The Unspoken Future of Voice Mail
There is only one thing that frustrates me more than voice mail, people who don’t have voice mail. Five words I hate to hear: “Can I take a message?”
“Tell Victor that Ramon – -the fella he met about a week ago? – -tell him that Ramon went to the clinic today, and I found out that I have, um, herpes simplex 10, and I think Victor should go check himself out with his physician to make sure everything is fine before things start falling off on the man.”
– Beverly Hills Cop, 1984
Giving someone a message to relay is just too cumbersome, can be embarrassing, and usually requires us to simplify. It is far more efficient to leave a contextual message for the direct recipient without the “value-add” of an intermediary, voice mail filled that important role in the 80s. And voice mail systems have come so far over the past 30 years. My current office production system (Esnatech) offers a wide range of ridiculously advanced features. For example, my outgoing greetings can change automatically based on my Outlook Calendar, it has IM/presence capabilities, and can even indicate when I am “on the phone” while on a Skype call. Small business systems built into popular key systems are also increasingly sophisticated – features like screening (answering machine listening in functionality), and IMAP synchronization with popular email systems are common. Over the past few years, solid state systems have increased reliability by tossing out the moving parts. But as messaging goes, voice mail is no longer our only option; email, twitter, text/sms, are crowding the messaging space.
But despite all this, most of us hate voice mail systems. Not only do we increasingly avoid leaving messages on them, we avoid listening to them. Earlier this month, the NY Times ran “You’ve got Voice Mail, but do you care?” illustrating the point; “But in an age of instant information gratification, the burden of having to hit the playback button — or worse, dial in to a mailbox and enter a pass code — and sit through “ums” and “ahs” can seem too much to bear“. I completely agree. When I return to my desk, I check my emails, my tweets, and then consider dealing with the flashing light on the phone; sometimes.
Last January, I wrote a post about all the things Cell phones have Killed, I am wondering if “traditional” voice mail systems should be added. Most cell phones come with voice mail, so the statement may seem contradictory, but think of how our behavior has changed. If the office line goes to voice mail, do you leave a message or just dial the cell number when you have it? Assuming you get voice mail again, do you A) leave a recorded message, B) hang-up and assume the “missed calls” flag will be sufficient to merit a call back? Or C) send an Email? If you answered A, there is a good chance you are wasting your breath. The NY Times continues:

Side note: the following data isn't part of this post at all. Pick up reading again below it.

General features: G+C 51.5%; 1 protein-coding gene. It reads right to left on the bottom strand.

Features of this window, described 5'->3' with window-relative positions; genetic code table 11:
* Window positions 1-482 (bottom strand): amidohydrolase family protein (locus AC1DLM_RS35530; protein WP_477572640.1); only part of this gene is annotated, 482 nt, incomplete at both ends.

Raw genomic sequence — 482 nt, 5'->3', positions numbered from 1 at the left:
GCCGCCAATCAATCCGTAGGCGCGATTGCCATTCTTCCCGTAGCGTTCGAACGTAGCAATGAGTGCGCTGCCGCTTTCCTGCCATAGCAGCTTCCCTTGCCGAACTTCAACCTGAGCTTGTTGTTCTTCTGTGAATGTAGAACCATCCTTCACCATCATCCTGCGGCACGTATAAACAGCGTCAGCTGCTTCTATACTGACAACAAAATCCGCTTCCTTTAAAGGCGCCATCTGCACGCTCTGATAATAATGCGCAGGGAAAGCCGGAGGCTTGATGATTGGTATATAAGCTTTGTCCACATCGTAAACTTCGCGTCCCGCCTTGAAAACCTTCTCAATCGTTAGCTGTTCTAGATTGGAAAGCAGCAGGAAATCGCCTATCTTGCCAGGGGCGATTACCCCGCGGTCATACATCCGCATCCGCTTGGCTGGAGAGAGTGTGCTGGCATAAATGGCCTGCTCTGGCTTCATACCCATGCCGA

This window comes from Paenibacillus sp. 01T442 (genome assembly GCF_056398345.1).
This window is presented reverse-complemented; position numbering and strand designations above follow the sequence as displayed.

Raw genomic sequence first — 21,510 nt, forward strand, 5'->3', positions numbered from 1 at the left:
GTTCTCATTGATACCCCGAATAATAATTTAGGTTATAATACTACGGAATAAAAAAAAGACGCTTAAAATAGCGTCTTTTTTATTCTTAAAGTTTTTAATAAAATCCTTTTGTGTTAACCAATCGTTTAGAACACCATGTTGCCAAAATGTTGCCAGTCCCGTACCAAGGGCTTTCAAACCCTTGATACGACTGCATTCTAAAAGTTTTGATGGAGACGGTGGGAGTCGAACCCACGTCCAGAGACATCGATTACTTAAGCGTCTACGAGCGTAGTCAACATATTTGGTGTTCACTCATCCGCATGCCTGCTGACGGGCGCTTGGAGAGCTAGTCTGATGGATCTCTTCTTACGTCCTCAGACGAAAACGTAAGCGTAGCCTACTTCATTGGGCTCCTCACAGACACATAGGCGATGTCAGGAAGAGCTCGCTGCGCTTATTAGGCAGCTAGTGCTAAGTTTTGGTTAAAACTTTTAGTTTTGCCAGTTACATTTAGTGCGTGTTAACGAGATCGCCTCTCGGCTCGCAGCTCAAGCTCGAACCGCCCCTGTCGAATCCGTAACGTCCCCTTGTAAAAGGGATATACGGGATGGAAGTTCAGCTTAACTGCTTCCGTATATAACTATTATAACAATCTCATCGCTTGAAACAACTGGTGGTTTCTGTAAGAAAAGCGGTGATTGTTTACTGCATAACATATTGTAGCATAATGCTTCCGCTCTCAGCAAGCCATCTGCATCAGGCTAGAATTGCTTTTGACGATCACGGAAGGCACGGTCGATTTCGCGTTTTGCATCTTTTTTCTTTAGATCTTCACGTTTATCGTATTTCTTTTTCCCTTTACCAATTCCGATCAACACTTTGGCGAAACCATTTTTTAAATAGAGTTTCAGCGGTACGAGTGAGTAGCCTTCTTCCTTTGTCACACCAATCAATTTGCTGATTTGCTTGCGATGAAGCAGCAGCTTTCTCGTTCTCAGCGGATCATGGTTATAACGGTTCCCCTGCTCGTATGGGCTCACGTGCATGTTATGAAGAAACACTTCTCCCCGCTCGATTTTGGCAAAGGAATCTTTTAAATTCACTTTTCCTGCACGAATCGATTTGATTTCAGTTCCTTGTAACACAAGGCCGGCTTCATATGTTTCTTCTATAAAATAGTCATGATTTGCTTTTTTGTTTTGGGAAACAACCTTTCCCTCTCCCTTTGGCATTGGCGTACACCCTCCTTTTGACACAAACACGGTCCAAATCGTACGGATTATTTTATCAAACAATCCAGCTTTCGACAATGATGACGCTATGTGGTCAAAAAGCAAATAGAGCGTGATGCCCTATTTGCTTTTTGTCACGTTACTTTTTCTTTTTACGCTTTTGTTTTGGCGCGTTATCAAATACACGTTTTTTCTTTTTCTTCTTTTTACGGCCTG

“Data from uReach Technologies, which operates the voice messaging systems of Verizon Wireless and other cellphone carriers, shows that over 30 percent of voice messages linger unheard for three days or longer and that more than 20 percent of people with messages in their mailboxes “rarely even dial in” to check them, said Saul Einbinder, senior vice president for marketing and business development for uReach, in an e-mail message.
By contrast, 91 percent of people under 30 respond to text messages within an hour, and they are four times more likely to respond to texts than to voice messages within minutes, according to a 2008 study for Sprint conducted by the Opinion Research Corporation. Even adults 30 and older are twice as likely to respond within minutes to a text than to a voice message, the study found.”
Surprised? Probably not. The fact is as I write this my phone is flashing. But voice mail is an important tool in the UC arsenal, and isn’t likely going completely away even as its usage declines. More and more we are guarded with our email addresses and our phones remain our portal to the outside world. To illustrate the point, today I contacted Eric Effron of the The Week who referenced the above NY Times article in his magazine. I had a quick question for him, so I searched the magazine for his email; none. Then I tried trying to find him on Twitter; nope. So I resorted to the main number in the masthead and left him a voice mail. In my message, I offered my phone number and email for return contact; and when he responded, it was by email. Both parties worked hard to avoid voice mail, but it worked its job nicely when “called upon”. His email contained much more information than reasonably found in a voice mail, including a web link. Voice just doesn’t cut it for our data driven world…. “Price check on this can of peas? Thin line, thin line, thick, thick, thick, thin, thick….”